Cancer gene therapy: A bystander effect using the gap junctional pathway

  title={Cancer gene therapy: A bystander effect using the gap junctional pathway},
  author={John D. Pitts},
  journal={Molecular Carcinogenesis},
  • J. Pitts
  • Published 1 November 1994
  • Biology
  • Molecular Carcinogenesis

Gemcitabine intercellular diffusion mediated by gap junctions: new implications for cancer therapy

It is suggested that gemcitabine treatment could be more efficient for treating solid tumors that display gap junctions, and the presence of these cellular channels could be used to predict the responsiveness to this nucleoside analogue therapy.

Bystander effect in the adenovirus-mediated wild-type p53 gene therapy model of human squamous cell carcinoma of the head and neck.

The bystander effect in the adenovirus-mediated wild-type p53 gene therapy model of squamous cell carcinoma of the head and neck, when present, requires intercellular contact and possible mechanisms of the observed in vitro bystanders effect are discussed.

Solute exchange through gap junctions lessens the adverse effects of inactivating mutations in metabolite-handling genes

This work shows that diffusive coupling was able to rescue the functional defect associated with the inactivation of metabolite-handling genes, and can explain why certain loss-of-function mutations in genes do not influence the growth of human cancers.

Radiation-Induced Bystander Effect can be Transmitted Through Exosomes Using miRNAs as Effector Molecules

After investigating the field of RIBE, it is important to understand the mechanisms and consequences of biological effects as well as the role of exosomes and exosomal miRNAs therein, from different sources and under different circumstances, respectively.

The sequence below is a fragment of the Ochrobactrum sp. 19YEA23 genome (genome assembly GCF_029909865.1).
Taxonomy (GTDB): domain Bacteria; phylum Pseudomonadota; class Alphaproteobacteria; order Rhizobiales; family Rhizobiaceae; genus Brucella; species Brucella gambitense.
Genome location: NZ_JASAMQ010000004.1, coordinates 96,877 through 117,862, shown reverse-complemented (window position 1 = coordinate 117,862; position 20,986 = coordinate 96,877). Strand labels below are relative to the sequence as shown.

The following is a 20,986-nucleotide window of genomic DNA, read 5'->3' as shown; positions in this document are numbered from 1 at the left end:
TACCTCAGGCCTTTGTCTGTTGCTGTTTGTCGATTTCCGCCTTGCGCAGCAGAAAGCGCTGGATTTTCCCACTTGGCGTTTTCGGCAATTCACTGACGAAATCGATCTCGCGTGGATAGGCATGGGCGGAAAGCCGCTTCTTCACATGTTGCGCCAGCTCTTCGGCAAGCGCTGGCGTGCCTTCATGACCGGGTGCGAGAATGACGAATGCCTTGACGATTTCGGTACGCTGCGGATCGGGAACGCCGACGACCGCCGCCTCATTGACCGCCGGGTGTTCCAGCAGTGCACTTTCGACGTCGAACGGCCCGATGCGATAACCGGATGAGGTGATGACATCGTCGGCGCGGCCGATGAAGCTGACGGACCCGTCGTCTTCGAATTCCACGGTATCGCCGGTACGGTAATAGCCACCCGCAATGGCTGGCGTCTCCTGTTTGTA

Connexins in cancer: bridging the gap to the clinic

The current understanding of the role of connexins and gap junctions in cancer is reviewed, with particular focus on the recent progress made in determining their prognostic and therapeutic potential.

University of Groningen Ovarian cancer gene therapy

This review provides an overview of existing gene therapy strategies for ovarian carcinoma and attempts to develop strategies for their targeted delivery to ovarian carcinomas to increase the therapeutic index of gene therapy.

Hyaluronan-conjugated liposomes encapsulating gemcitabine for breast cancer stem cells

It is demonstrated that HA-conjugated liposomes encapsulating GEM show promise for the therapy of breast cancer in vitro and in a xenograft model by targeting the BCSCs.

Gap junctions and cancer: communicating for 50 years

This Timeline article highlights the milestones connecting gap junctions to cancer, and underscores important unanswered questions, controversies and therapeutic opportunities in the field.



Hypoxanthine-guanine phosphoribosyltransferase deficiency: chemical agents selective for mutant or normal cultured fibroblasts in mixed and heterozygote cultures.

Cultured fibroblasts established from skin biopsies from patients with the Lesch-Nyhan syndrome are deficient in hypoxanthine-guanine phosphoribosyl-transferase (EC, and two-way selection has been achieved by the use of 6-thioguanine and azaserine, which selects for the deficient mutant and for the normal allele.

Retroviral-mediated gene therapy for the treatment of hepatocellular carcinoma: an innovative approach for cancer therapy.

Developing the VDEPT approach for the treatment of hepatocellular carcinoma by utilizing retroviral vectors that were constructed containing a chimeric varicella-zoster virus thymidine kinase gene that is transcriptionally regulated by either the hepatoma-associated alpha-fetoprotein or liver-associated albumin transcriptional regulatory sequences.

Transformation-dependent expression of interleukin genes delivered by a recombinant parvovirus

The recombinant viruses were able to transfer fully functional IL-2 and IL-4 genes to permissive target cells and retained the oncotropic host range properties of the parental virus.

Junctional intercellular communication and the control of growth.

Patterns of junctional communication in skin.

The patterns of junctional communication in whole skin have been studied by iontophoretic injection of the fluorescent dye Lucifer Yellow CH into excised strips of tissue from newborn (less than

Cell-to-cell communication within intact human skin.

Cell coupling was found to be more extensive in epidermal ridges than in suprapapillary plates and was less extensive after injection of the basal layer of the epidermis than after that of the suprabasal layers.

Involvement of gap junctions in tumorigenesis: transfection of tumor cells with connexin 32 cDNA retards growth in vivo.

It is demonstrated that growth rate of these tumor cells in situ is negatively correlated with strength of intercellular communication.